How­ever, Kal­pana B, part­ner and head­Robotics and Cog­ni­tive Au­to­ma­tion, KPMG in In­dia, does not think banks and fi­nan­cial in­sti­tu­tions in In­dia are mak­ing use of AI in a worth­while man­ner. Says she: “Well frankly, I am not aware of any AI ap­pli­ca­tions in use by In­dian banks. I am not dis­re­gard­ing the con­ver­sa­tional chat bots, but these are still at a very nascent stage. The con­ver­sa­tional chat­bots are yet to be ad­vanced to a de­gree where it can sup­port be­yond pre­de­fined queries.”

She says cur­rently the adop­tion of AI in bank­ing is at its nascent stage. “To be hon­est, we are in need of use­ful data in or­der to train any­thing in in­tel­li­gence. I see a rapid catch up in the next three years to avoid ex­is­ten­tial threats,” she adds.

Ac­cord­ing to Ra­jiv Ku­mar, MD & CEO, Uni­ver­sal Sompo Gen­eral In­surance, a host of AI-re­lated tech­nolo­gies such as NLP, Com­puter Vi­sion, robotics, ma­chine learn­ing and speech recog­ni­tion have sur­faced in the in­dus­try and have sub­stan­tially pro­gressed over the years to co­a­lesce into In­dian sys­tems that are ca­pa­ble to per­form ac­tiv­i­ties such as think, learn and con­tin­u­ously adapt. “How­ever, at present, the eas­ily-con­fig­urable and im­ple­mentable so­lu­tions us­ing AI, such as chat­bots, per­sonal fi­nance track­ers and ad­vi­sors with the rule-based con­fig­u­ra­tion to re­solve pol­i­cy­hold­ers’ queries are in use and are also cus­tomer faced in the in­surance seg­ment,” says he.

MAIN­STREAM USE

AI is gain­ing on its ca­pa­bil­i­ties at a fast pace fa­cil­i­tated by bet­ter com­put­ing power and high cal­iber hard­ware. Along­side, ro­bots are gain­ing foothold, re­plac­ing hu­man la­bor in crit­i­cal ar­eas. Chat­bots and IPAs are not the real do­main power of AI. Purohit says AI is de­fined as the abil­ity of a com­puter/soft­ware pro­gram to per­form tasks nor­mally re­quir­ing hu­man in­tel­li­gence. “Hu­man in­tel­li­gence re­lies on past data/mem­ory, cur­rent data points and at times im­pact of a de­ci­sion on the fore­see­able fu­ture to pro­vide the rel­e­vant an­swer, the best-al­ter­na­tive or a de­ci­sion. AI so­lu­tions are in­creas­ingly be­com­ing bet­ter at mim­ick­ing this hu­man be­hav­ior at far greater speeds as com­pared to hu­mans. Be­sides, they do not have mem­ory lim­i­ta­tions like hu­mans. This would be the main­stream use for AI – aug­ment hu­man de­ci­sions with ‘best-al­ter­na­tive’ data points and go­ing a step ahead, de­cide on be­half of hu­mans,” says he.

He adds that while AI as a plat­form can cater to any kind of in­dus­try, fin­techs are tak­ing the effort to de­velop the li­braries to make their AI so­lu­tions bank­ing-aware. They are also cre­at­ing li­braries spe­cific to cer­tain mar­kets/re­gion/coun­try. This al­lows for faster adop­tion of the AI so­lu­tion and avoids dis­cov­ery of mis­takes over longer pe­ri­ods of time.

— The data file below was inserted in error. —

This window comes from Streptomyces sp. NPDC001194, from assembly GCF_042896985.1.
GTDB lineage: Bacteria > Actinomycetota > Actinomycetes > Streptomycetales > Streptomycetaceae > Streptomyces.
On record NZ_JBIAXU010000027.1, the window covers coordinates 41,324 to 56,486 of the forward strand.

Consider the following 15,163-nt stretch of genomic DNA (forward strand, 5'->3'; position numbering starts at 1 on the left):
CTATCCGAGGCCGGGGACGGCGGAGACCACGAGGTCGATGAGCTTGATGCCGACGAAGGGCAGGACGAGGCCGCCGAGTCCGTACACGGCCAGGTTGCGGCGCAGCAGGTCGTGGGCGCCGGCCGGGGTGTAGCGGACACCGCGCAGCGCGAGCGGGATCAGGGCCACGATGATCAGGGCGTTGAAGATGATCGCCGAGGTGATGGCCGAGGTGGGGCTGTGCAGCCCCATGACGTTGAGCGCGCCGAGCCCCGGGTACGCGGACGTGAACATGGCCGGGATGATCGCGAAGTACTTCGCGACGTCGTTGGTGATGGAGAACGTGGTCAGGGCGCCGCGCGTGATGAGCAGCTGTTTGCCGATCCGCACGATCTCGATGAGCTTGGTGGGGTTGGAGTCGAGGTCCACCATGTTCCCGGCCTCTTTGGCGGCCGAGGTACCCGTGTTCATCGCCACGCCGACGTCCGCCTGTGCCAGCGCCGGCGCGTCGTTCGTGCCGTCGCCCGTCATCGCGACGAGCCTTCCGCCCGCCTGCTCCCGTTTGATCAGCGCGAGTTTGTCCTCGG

IN­NO­VA­TIVE USES

“Banks too are get­ting in­no­va­tive and im­ple­ment­ing AI so­lu­tions in a novel way. For ex­am­ple, use of vi­sion based AI so­lu­tions can an­a­lyze video feeds from ATMs in real-time. A per­son stand­ing too close to the ATM, bend­ing down too much or mak­ing un­usual move­ments can be tagged as sus­pi­cious. They can trig­ger an alarm or dis­able the ATM till the ser­vice provider scans it for snoop­ing de­vices or pil­fer­age,” says Purohit.

Sharma is of the view that banks

need to ex­pand bound­aries of AI be­yond con­ver­sa­tional an­a­lyt­ics. He says a few fin­techs are of­fer­ing ap­pli­ca­tions fo­cused on CXO dash­board for in­ter­nal con­sump­tion, which can be lever­aged. A chat­bot can an­swer a few crit­i­cal ques­tions such as which branch is likely to achieve max­i­mum growth in terms of new busi­ness in the next quar­ter and which branch is go­ing to lag; what are the skills, which are in the high­est de­mand in the mar­ket; how have the last 5 gen­eral elec­tions im­pacted bank­ing; are there any mea­sures suc­cess­fully adopted by banks in other re­gions: and what is the % adop­tion of mo­bile pay­ments in tier II cities and be­yond.

“There are a few in­no­va­tive uses of AI in fields such as fraud de­tec­tion, AML, com­pli­ance, au­to­mated au­dits, etc. which hold good prom­ise,” he adds.

For Dr N. Ra­jen­dran, CTO, Na­tional Pay­ments Cor­po­ra­tion of In­dia, while AI will find ap­pli­ca­tions in busi­ness an­a­lyt­ics and fraud de­tec­tion sys­tems, it will be real time an­a­lyt­ics with AI and ML tools that would im­prove the busi­ness de­ci­sions, fraud pre­ven­tion, cy­ber se­cu­rity and of pre­dic­tion in these ar­eas.

Ra­jiv Ku­mar says ap­pli­ca­tions such as wear­able de­vices, telem­at­ics and chat­bots ca­pa­ble of query re­solv­ing hold prom­ise for the in­surance sec­tor. “As you know, IRDAI has rec­og­nized the role of well­ness as­pects in risk as­sess­ment and prod­uct de­sign for health in­surance of­fer­ings and use of telem­at­ics for the mo­tor seg­ment. The in­surance seg­ment is grad­u­ally evolv­ing on these fronts,” says he,

COG­NI­FI­CA­TION